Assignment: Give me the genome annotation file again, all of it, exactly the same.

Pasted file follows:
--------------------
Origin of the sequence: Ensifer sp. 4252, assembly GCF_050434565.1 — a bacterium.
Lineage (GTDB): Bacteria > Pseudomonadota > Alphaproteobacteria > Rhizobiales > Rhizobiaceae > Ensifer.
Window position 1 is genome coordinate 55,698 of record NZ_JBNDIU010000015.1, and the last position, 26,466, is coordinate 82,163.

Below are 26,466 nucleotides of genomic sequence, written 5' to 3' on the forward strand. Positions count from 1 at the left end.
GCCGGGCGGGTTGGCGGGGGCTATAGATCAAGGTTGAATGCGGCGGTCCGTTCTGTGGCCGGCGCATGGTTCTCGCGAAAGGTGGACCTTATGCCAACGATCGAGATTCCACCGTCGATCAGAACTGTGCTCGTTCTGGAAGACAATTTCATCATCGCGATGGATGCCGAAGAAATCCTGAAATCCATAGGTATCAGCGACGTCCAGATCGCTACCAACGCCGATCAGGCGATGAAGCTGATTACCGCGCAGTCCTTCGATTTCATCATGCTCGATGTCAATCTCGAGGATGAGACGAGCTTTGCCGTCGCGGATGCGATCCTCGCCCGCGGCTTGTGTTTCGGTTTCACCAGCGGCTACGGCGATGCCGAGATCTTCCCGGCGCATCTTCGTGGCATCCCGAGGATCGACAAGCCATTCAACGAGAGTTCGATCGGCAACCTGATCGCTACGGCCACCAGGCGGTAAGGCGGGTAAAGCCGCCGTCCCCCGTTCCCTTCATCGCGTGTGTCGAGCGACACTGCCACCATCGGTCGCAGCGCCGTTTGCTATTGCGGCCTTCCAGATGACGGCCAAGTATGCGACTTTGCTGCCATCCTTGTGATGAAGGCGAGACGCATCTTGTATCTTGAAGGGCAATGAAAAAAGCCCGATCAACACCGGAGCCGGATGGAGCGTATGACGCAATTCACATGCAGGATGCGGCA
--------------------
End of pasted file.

Origin of the sequence: Ensifer sp. 4252, assembly GCF_050434565.1 — a bacterium.
Lineage (GTDB): Bacteria > Pseudomonadota > Alphaproteobacteria > Rhizobiales > Rhizobiaceae > Ensifer.
Window position 1 is genome coordinate 55,698 of record NZ_JBNDIU010000015.1, and the last position, 26,466, is coordinate 82,163.

Below are 26,466 nucleotides of genomic sequence, written 5' to 3' on the forward strand. Positions count from 1 at the left end.
GCCGGGCGGGTTGGCGGGGGCTATAGATCAAGGTTGAATGCGGCGGTCCGTTCTGTGGCCGGCGCATGGTTCTCGCGAAAGGTGGACCTTATGCCAACGATCGAGATTCCACCGTCGATCAGAACTGTGCTCGTTCTGGAAGACAATTTCATCATCGCGATGGATGCCGAAGAAATCCTGAAATCCATAGGTATCAGCGACGTCCAGATCGCTACCAACGCCGATCAGGCGATGAAGCTGATTACCGCGCAGTCCTTCGATTTCATCATGCTCGATGTCAATCTCGAGGATGAGACGAGCTTTGCCGTCGCGGATGCGATCCTCGCCCGCGGCTTGTGTTTCGGTTTCACCAGCGGCTACGGCGATGCCGAGATCTTCCCGGCGCATCTTCGTGGCATCCCGAGGATCGACAAGCCATTCAACGAGAGTTCGATCGGCAACCTGATCGCTACGGCCACCAGGCGGTAAGGCGGGTAAAGCCGCCGTCCCCCGTTCCCTTCATCGCGTGTGTCGAGCGACACTGCCACCATCGGTCGCAGCGCCGTTTGCTATTGCGGCCTTCCAGATGACGGCCAAGTATGCGACTTTGCTGCCATCCTTGTGATGAAGGCGAGACGCATCTTGTATCTTGAAGGGCAATGAAAAAAGCCCGATCAACACCGGAGCCGGATGGAGCGTATGACGCAATTCACATGCAGGATGCGGCA